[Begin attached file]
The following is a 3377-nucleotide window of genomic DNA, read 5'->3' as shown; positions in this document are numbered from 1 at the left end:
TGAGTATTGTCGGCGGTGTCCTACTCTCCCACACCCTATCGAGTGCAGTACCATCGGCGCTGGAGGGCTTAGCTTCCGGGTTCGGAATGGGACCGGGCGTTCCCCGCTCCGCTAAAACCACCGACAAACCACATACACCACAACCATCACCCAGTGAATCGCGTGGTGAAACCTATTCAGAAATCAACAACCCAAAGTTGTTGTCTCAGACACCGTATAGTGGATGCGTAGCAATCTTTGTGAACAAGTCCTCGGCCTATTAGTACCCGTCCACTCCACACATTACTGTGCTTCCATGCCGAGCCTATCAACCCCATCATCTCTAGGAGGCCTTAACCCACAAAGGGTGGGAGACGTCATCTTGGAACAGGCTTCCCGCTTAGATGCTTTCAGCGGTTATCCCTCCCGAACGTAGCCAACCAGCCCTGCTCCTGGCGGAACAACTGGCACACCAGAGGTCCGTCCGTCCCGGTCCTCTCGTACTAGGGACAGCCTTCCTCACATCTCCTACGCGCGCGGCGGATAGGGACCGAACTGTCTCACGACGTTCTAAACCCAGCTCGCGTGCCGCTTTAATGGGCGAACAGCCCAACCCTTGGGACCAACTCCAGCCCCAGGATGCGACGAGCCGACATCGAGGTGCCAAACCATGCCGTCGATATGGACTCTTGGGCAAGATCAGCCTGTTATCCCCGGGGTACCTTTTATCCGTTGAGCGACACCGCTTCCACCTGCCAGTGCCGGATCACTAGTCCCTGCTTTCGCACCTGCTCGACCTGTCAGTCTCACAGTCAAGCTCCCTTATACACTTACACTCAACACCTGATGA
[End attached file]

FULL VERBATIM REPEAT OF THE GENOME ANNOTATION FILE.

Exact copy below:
The following is a 3377-nucleotide window of genomic DNA, read 5'->3' as shown; positions in this document are numbered from 1 at the left end:
TGAGTATTGTCGGCGGTGTCCTACTCTCCCACACCCTATCGAGTGCAGTACCATCGGCGCTGGAGGGCTTAGCTTCCGGGTTCGGAATGGGACCGGGCGTTCCCCGCTCCGCTAAAACCACCGACAAACCACATACACCACAACCATCACCCAGTGAATCGCGTGGTGAAACCTATTCAGAAATCAACAACCCAAAGTTGTTGTCTCAGACACCGTATAGTGGATGCGTAGCAATCTTTGTGAACAAGTCCTCGGCCTATTAGTACCCGTCCACTCCACACATTACTGTGCTTCCATGCCGAGCCTATCAACCCCATCATCTCTAGGAGGCCTTAACCCACAAAGGGTGGGAGACGTCATCTTGGAACAGGCTTCCCGCTTAGATGCTTTCAGCGGTTATCCCTCCCGAACGTAGCCAACCAGCCCTGCTCCTGGCGGAACAACTGGCACACCAGAGGTCCGTCCGTCCCGGTCCTCTCGTACTAGGGACAGCCTTCCTCACATCTCCTACGCGCGCGGCGGATAGGGACCGAACTGTCTCACGACGTTCTAAACCCAGCTCGCGTGCCGCTTTAATGGGCGAACAGCCCAACCCTTGGGACCAACTCCAGCCCCAGGATGCGACGAGCCGACATCGAGGTGCCAAACCATGCCGTCGATATGGACTCTTGGGCAAGATCAGCCTGTTATCCCCGGGGTACCTTTTATCCGTTGAGCGACACCGCTTCCACCTGCCAGTGCCGGATCACTAGTCCCTGCTTTCGCACCTGCTCGACCTGTCAGTCTCACAGTCAAGCTCCCTTATACACTTACACTCAACACCTGATGA